When IAC convened during the ACS national meeting in Boston this August, the committee created four working groups that support its strategic directions. One will develop and launch a ChemLuminary Award for contributions to the celebration of IYC 2011. Another will help make ACS’s website ( more welcoming, inclusive, and relevant to a global scientific audience. A third will explore collaboration with Seeding Labs (, which is dedicated to expanding scientific research in developing countries by providing affordable, reclaimed laboratory equipment and facilitating connections within the global scientific research community. The fourth group will support development of sustainability initiatives as part of IYC 2011 and beyond.

In other activities, IAC members participated on the ACS Presidential International Center Task Force. The center is intended to provide leadership in research, education, and technology transfer while encouraging U.S. talent to engage in international research experiences, learn about innovation in the global chemical enterprise, and transfer this knowledge to the marketplace. IAC created the ACS Global Research Experiences, Exchanges & Training program, which will foster new global collaborations through international research experiences for faculty with students. The committee recommended establishment of two new ACS international chemical sciences chapters in Shanghai and Thailand while supporting the continuing activities of chapters in Hungary, Saudi Arabia, and Hong Kong. IAC organized two forward-looking symposia for the spring 2011 ACS national meeting in Anaheim, Calif.: “Scientific Freedom and Human Rights in the Chemical Sciences” and “International Collaboration in the Chemical Sciences—Best Practices.”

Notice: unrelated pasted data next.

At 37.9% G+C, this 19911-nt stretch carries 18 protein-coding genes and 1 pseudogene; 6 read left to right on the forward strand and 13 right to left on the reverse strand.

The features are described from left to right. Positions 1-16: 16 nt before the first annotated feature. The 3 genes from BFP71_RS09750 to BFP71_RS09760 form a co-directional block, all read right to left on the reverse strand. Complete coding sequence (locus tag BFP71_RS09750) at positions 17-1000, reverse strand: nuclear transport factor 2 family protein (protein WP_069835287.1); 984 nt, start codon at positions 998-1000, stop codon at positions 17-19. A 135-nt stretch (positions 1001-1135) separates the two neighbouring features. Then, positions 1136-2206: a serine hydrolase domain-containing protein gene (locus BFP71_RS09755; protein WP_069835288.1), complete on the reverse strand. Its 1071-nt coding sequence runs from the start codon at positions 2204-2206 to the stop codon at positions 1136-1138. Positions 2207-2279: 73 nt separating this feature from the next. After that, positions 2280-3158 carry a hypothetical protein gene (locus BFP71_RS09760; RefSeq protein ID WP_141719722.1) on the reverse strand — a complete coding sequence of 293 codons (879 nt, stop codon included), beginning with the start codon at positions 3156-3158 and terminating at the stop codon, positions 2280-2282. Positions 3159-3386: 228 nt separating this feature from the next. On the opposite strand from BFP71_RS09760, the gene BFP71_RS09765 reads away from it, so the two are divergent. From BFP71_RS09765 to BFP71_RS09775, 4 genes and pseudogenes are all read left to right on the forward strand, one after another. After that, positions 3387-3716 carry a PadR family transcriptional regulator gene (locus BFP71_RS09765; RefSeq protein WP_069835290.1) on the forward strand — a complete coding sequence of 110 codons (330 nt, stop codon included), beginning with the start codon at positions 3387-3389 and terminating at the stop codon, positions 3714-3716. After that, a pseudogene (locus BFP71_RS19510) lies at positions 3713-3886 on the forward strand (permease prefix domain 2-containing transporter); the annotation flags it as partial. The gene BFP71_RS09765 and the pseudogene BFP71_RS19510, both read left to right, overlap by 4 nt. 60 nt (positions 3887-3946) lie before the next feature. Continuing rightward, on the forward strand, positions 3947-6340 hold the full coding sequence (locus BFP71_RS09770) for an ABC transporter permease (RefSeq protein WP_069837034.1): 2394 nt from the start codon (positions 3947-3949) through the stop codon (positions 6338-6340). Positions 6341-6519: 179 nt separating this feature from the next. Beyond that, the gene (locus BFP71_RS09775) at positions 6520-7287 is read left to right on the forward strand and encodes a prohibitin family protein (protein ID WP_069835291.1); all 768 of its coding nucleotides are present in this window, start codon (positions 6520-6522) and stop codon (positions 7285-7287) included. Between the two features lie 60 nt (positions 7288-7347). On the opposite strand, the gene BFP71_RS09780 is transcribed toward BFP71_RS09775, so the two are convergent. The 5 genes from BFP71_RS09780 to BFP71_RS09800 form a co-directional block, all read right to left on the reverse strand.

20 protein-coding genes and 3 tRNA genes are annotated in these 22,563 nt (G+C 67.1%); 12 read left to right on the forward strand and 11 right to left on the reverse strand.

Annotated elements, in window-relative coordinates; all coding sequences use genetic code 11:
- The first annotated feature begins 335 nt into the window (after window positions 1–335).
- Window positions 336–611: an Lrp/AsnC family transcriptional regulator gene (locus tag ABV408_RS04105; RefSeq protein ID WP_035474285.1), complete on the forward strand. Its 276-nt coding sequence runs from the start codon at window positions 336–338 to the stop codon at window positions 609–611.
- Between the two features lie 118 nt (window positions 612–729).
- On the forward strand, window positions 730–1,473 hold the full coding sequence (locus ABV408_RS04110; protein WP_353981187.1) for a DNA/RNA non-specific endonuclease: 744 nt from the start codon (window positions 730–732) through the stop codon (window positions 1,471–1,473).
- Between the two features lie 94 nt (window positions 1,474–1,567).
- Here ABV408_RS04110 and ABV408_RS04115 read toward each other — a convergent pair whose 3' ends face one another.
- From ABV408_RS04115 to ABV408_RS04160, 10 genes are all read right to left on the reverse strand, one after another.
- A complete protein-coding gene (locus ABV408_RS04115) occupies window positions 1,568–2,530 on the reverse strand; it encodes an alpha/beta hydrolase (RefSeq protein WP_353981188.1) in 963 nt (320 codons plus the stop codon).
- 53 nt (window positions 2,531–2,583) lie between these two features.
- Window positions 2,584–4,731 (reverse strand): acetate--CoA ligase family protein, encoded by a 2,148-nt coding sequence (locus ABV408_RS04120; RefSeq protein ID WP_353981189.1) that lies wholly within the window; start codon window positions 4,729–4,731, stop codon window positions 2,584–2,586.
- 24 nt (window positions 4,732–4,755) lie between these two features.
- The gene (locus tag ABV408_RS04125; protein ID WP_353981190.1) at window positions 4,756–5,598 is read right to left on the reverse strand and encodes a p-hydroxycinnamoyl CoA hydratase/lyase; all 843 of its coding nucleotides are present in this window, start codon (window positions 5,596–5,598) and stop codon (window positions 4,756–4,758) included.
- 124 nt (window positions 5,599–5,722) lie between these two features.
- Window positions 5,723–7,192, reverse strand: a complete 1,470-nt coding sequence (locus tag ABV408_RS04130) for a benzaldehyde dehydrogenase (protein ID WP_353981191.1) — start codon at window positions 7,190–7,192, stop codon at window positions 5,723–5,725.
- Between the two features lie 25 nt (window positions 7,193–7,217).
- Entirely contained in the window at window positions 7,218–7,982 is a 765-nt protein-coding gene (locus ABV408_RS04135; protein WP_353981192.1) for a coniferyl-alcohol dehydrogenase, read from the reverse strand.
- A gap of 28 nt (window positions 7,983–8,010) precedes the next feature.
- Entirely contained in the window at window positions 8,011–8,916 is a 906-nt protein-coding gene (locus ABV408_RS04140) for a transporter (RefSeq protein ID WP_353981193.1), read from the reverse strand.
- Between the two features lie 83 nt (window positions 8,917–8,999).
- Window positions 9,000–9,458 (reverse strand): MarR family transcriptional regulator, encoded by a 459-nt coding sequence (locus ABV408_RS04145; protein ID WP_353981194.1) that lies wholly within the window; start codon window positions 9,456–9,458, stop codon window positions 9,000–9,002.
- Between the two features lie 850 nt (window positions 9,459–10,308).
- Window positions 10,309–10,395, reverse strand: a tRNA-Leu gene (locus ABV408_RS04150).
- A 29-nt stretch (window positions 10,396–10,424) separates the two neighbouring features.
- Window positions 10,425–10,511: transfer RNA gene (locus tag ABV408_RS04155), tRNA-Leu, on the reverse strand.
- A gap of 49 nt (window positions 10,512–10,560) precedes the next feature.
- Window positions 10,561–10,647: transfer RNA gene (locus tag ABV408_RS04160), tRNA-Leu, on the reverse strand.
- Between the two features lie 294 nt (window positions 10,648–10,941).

In 2011, IAC plans to continue to pursue our strategic directions with additional specific initiatives. The international collaboration symposium will highlight creative collaborative initiatives that expand our ability to participate in the global enterprise and might provide options for ACS support or engagement. The symposium on scientific freedom and human rights will explore the role that a scientific society, and scientific community, can and should play in service of human rights. IAC will begin discussion with other ACS groups about the appropriate scope for ACS engagement across the human rights continuum, from support for challenged scientists, to scientific freedom of research, to access to general education and science education, to science in service of human rights. We will begin to address international aspects of education in science, both in this country and abroad. And we will identify ways to extend the momentum of IYC 2011 into the future.

IAC plans to amplify its engagement with ACS committees, local sections, technical divisions, and regional meetings to address global issues, support IYC 2011, and respond to the call to action articulated by Dr. Seaborg so many years ago. We welcome your suggestions and participation.

Views expressed on this page are those of the author and not necessarily those of ACS.